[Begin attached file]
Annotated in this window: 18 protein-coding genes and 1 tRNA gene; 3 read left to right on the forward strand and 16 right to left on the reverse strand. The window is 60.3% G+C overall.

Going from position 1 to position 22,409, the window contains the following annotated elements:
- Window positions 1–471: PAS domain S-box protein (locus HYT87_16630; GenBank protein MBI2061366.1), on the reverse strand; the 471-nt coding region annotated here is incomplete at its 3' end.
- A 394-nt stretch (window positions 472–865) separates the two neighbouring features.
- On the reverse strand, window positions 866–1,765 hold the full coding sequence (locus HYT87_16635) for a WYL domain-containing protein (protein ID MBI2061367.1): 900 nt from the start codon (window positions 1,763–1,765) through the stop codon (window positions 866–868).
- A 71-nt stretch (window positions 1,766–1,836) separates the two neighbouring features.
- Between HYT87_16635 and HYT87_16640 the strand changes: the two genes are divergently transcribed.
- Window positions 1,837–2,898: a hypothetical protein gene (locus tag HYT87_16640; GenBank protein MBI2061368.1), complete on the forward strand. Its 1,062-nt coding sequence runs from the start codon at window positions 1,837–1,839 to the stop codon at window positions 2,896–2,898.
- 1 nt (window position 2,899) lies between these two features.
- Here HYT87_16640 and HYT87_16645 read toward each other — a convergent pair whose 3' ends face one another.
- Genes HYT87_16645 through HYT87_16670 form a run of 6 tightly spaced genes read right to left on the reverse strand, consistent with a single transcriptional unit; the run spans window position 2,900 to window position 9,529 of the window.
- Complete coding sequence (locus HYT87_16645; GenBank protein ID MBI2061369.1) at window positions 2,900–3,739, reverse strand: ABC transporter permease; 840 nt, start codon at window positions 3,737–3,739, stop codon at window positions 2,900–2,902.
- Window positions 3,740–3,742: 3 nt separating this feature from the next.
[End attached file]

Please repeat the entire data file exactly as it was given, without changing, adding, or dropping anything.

Annotated in this window: 18 protein-coding genes and 1 tRNA gene; 3 read left to right on the forward strand and 16 right to left on the reverse strand. The window is 60.3% G+C overall.

Going from position 1 to position 22,409, the window contains the following annotated elements:
- Window positions 1–471: PAS domain S-box protein (locus HYT87_16630; GenBank protein MBI2061366.1), on the reverse strand; the 471-nt coding region annotated here is incomplete at its 3' end.
- A 394-nt stretch (window positions 472–865) separates the two neighbouring features.
- On the reverse strand, window positions 866–1,765 hold the full coding sequence (locus HYT87_16635) for a WYL domain-containing protein (protein ID MBI2061367.1): 900 nt from the start codon (window positions 1,763–1,765) through the stop codon (window positions 866–868).
- A 71-nt stretch (window positions 1,766–1,836) separates the two neighbouring features.
- Between HYT87_16635 and HYT87_16640 the strand changes: the two genes are divergently transcribed.
- Window positions 1,837–2,898: a hypothetical protein gene (locus tag HYT87_16640; GenBank protein MBI2061368.1), complete on the forward strand. Its 1,062-nt coding sequence runs from the start codon at window positions 1,837–1,839 to the stop codon at window positions 2,896–2,898.
- 1 nt (window position 2,899) lies between these two features.
- Here HYT87_16640 and HYT87_16645 read toward each other — a convergent pair whose 3' ends face one another.
- Genes HYT87_16645 through HYT87_16670 form a run of 6 tightly spaced genes read right to left on the reverse strand, consistent with a single transcriptional unit; the run spans window position 2,900 to window position 9,529 of the window.
- Complete coding sequence (locus HYT87_16645; GenBank protein ID MBI2061369.1) at window positions 2,900–3,739, reverse strand: ABC transporter permease; 840 nt, start codon at window positions 3,737–3,739, stop codon at window positions 2,900–2,902.
- Window positions 3,740–3,742: 3 nt separating this feature from the next.